Sunday, November 22, 2009
It has been a strange November, but really, it has been a strange here in North Dakota. Weatherwise. Last month we had lots of rain- about twenty one days of it. It snowed some in there. Now, towards the end of November, we have had so much sun that brings up people's moods and weather that I hope lasts throughout the whole season.
I did a lot of catching up this week. I found my notes for KIN and the secret short story project. I typed up the handwritten pages and am now ready to start writing the last scenes of the novel. I am almost at 79,000 words, which means I am almost 30,000 words more than I had thought. This book has taken a life of its own, and I am really looking forward to editing it.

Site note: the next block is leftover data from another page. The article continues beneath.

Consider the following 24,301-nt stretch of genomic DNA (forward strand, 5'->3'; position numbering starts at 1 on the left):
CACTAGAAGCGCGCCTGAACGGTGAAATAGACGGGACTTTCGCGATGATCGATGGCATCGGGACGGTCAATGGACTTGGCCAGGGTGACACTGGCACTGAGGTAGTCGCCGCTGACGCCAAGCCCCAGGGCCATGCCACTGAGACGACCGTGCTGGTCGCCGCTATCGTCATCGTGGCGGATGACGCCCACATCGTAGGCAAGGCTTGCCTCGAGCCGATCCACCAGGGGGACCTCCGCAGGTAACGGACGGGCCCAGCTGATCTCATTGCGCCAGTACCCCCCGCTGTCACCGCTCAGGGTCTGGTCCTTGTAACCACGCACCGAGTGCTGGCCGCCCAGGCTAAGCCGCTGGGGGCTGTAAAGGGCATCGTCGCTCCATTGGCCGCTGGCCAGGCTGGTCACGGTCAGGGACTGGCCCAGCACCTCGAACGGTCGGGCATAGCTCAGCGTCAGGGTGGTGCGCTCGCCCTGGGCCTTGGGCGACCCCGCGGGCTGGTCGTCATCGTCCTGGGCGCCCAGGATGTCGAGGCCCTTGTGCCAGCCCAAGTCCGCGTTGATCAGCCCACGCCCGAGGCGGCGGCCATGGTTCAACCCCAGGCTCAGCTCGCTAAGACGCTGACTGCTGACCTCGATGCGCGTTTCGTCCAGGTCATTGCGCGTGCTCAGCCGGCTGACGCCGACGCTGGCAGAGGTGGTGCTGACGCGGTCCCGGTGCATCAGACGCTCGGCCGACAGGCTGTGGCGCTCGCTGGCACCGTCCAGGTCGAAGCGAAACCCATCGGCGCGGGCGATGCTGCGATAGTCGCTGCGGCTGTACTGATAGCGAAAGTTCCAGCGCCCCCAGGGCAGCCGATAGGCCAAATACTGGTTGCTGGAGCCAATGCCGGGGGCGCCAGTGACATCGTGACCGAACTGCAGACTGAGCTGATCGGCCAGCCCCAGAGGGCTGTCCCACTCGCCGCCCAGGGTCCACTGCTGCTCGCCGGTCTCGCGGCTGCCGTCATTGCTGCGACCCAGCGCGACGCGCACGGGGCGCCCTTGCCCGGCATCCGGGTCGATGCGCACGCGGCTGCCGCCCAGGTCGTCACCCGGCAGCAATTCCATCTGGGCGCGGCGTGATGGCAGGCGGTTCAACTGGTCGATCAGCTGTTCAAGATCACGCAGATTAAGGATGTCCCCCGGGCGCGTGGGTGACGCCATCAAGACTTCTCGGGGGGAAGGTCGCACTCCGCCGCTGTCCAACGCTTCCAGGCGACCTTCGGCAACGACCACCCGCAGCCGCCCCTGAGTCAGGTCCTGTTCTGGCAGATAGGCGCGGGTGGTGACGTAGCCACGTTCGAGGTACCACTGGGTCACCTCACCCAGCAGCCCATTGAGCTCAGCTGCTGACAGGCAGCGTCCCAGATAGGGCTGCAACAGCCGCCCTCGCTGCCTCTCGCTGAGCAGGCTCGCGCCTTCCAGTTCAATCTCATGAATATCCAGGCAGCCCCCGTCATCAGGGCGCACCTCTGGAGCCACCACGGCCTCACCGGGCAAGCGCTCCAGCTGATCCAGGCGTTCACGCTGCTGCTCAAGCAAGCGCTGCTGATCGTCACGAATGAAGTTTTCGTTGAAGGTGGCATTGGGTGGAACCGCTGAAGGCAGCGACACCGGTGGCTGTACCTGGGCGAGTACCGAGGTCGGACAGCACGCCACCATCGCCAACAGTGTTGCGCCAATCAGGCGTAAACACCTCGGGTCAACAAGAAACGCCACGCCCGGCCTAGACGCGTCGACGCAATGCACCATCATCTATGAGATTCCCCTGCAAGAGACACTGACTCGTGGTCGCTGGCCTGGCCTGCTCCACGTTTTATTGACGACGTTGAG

The Nook comes out in the next few weeks. I am trying to gather a list of e-books that I would like to invest in. I am also really hopeful that my plans to do some editing with it will work. I am trying not to think of it too much since I don't want to grow impatient. It doesn't help that I am seeing a lot different articles talking about e-books. The ones that have really stuck out to me are the ones talking about how people with e-readers actually buy more books and why we should hold onto our print books. Right now, a lot of this feels like real speculation. I only know one person that has an e-reader and she writes fiction that is now only in that format. The short story collection that Joey and I are writing will be mostly for e-reader format that we hope to distribute on Scribd or other viable websites.